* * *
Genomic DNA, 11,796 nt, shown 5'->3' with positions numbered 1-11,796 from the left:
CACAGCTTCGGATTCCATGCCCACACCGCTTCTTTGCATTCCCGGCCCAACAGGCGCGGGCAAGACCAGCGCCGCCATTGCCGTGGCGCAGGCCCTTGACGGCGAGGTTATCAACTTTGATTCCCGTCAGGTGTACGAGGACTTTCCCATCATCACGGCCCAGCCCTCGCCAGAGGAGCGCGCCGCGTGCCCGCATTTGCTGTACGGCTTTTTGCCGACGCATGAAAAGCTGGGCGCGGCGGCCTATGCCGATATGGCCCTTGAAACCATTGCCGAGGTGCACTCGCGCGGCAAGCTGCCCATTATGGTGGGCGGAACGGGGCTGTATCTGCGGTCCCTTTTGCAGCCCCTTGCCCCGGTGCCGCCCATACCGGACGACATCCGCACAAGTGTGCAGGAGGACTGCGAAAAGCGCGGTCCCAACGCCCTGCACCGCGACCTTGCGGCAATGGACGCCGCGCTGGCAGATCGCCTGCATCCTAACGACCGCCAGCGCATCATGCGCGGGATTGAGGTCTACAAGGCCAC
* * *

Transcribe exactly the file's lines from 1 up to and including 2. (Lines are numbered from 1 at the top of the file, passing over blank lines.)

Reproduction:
Genomic DNA, 11,796 nt, shown 5'->3' with positions numbered 1-11,796 from the left:
CACAGCTTCGGATTCCATGCCCACACCGCTTCTTTGCATTCCCGGCCCAACAGGCGCGGGCAAGACCAGCGCCGCCATTGCCGTGGCGCAGGCCCTTGACGGCGAGGTTATCAACTTTGATTCCCGTCAGGTGTACGAGGACTTTCCCATCATCACGGCCCAGCCCTCGCCAGAGGAGCGCGCCGCGTGCCCGCATTTGCTGTACGGCTTTTTGCCGACGCATGAAAAGCTGGGCGCGGCGGCCTATGCCGATATGGCCCTTGAAACCATTGCCGAGGTGCACTCGCGCGGCAAGCTGCCCATTATGGTGGGCGGAACGGGGCTGTATCTGCGGTCCCTTTTGCAGCCCCTTGCCCCGGTGCCGCCCATACCGGACGACATCCGCACAAGTGTGCAGGAGGACTGCGAAAAGCGCGGTCCCAACGCCCTGCACCGCGACCTTGCGGCAATGGACGCCGCGCTGGCAGATCGCCTGCATCCTAACGACCGCCAGCGCATCATGCGCGGGATTGAGGTCTACAAGGCCAC